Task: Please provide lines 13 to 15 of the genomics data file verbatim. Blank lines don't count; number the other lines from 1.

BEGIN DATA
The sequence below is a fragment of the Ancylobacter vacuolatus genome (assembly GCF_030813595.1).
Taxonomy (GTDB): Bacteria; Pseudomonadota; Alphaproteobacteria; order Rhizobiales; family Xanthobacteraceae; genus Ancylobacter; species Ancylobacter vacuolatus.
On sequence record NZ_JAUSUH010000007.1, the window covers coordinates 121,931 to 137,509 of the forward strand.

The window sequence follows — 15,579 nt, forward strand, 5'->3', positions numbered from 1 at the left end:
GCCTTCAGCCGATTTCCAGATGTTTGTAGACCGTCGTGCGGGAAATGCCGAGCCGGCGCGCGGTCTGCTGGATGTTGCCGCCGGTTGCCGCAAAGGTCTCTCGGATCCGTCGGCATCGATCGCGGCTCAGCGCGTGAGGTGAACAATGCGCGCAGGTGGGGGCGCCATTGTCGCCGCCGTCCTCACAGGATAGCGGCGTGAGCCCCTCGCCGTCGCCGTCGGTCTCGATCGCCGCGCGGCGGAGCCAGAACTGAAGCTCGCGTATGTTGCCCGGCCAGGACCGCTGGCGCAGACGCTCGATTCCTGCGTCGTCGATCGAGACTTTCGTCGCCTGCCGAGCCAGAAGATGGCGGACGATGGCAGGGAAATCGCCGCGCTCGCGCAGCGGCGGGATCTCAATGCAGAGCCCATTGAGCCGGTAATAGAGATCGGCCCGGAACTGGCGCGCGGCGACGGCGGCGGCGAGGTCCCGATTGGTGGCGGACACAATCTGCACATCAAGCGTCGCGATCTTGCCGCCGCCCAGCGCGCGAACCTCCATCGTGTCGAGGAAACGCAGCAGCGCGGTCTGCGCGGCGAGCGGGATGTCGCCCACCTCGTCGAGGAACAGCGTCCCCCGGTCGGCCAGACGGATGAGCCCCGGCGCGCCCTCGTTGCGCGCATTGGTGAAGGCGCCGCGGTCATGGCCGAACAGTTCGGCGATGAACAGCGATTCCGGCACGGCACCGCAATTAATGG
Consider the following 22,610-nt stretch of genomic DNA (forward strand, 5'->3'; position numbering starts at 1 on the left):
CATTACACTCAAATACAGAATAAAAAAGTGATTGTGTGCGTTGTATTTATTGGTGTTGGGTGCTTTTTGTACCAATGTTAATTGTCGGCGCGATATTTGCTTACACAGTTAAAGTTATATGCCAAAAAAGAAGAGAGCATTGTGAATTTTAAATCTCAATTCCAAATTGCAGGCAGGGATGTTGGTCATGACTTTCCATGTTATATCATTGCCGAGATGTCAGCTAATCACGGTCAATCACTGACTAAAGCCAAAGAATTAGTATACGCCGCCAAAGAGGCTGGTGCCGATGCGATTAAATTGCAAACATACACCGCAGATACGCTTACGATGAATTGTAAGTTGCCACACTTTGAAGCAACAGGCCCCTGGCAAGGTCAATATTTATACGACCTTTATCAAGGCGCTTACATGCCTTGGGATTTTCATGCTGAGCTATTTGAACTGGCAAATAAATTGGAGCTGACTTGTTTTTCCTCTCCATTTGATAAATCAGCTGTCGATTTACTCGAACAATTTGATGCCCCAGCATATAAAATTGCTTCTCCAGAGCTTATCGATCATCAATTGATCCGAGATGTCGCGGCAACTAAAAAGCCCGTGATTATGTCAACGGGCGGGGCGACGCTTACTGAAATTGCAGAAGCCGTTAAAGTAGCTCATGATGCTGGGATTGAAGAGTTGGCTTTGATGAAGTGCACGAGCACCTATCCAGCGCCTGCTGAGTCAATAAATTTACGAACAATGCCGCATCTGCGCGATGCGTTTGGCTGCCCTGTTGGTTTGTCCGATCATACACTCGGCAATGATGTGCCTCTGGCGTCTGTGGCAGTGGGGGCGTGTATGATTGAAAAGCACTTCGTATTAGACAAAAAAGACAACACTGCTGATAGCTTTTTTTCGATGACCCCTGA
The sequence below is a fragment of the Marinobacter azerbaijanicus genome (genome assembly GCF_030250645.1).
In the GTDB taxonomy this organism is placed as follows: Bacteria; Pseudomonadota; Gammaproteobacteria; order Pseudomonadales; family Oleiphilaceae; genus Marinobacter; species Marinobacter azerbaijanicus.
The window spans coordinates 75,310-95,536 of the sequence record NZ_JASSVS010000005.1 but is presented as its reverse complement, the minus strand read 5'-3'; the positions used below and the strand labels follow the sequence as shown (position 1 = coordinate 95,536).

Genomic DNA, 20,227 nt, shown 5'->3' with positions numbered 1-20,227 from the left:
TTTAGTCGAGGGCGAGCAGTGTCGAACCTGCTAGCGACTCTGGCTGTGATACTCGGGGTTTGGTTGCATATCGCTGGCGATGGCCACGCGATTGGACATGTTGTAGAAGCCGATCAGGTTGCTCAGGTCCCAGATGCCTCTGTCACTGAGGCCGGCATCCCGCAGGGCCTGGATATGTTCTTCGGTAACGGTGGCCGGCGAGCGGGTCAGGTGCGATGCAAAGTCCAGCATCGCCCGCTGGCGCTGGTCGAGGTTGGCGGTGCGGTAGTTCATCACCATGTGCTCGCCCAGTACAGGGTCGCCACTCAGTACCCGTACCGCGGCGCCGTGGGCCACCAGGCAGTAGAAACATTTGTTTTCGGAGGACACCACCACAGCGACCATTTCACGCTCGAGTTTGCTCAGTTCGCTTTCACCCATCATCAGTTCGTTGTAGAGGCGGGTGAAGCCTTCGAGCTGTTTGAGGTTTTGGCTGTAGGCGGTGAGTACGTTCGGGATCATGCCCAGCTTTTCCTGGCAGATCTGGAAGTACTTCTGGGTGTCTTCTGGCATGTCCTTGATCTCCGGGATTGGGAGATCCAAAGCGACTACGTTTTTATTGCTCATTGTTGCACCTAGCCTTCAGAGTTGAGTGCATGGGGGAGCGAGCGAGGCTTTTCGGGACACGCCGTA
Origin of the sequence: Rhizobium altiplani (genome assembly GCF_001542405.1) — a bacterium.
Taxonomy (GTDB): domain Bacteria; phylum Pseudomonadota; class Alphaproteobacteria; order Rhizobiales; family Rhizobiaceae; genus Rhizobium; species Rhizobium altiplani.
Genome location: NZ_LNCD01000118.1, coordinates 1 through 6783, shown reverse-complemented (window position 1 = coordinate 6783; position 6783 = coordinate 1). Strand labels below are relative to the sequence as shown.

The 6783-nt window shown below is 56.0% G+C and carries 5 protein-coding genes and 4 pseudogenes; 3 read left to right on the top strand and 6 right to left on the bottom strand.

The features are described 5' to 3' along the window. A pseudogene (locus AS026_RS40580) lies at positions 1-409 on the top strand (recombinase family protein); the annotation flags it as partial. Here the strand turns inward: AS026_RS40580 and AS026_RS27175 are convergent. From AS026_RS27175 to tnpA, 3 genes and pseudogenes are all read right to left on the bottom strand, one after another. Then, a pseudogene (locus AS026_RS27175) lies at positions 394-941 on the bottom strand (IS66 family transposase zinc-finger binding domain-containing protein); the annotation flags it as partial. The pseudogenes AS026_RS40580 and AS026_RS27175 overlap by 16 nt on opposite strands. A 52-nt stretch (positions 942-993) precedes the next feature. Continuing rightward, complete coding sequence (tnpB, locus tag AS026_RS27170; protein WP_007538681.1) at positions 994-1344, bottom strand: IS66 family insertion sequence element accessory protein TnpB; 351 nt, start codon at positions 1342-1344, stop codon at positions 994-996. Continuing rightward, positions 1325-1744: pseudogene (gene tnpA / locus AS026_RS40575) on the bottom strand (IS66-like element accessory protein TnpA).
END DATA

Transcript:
Origin of the sequence: Rhizobium altiplani (genome assembly GCF_001542405.1) — a bacterium.
Taxonomy (GTDB): domain Bacteria; phylum Pseudomonadota; class Alphaproteobacteria; order Rhizobiales; family Rhizobiaceae; genus Rhizobium; species Rhizobium altiplani.
Genome location: NZ_LNCD01000118.1, coordinates 1 through 6783, shown reverse-complemented (window position 1 = coordinate 6783; position 6783 = coordinate 1). Strand labels below are relative to the sequence as shown.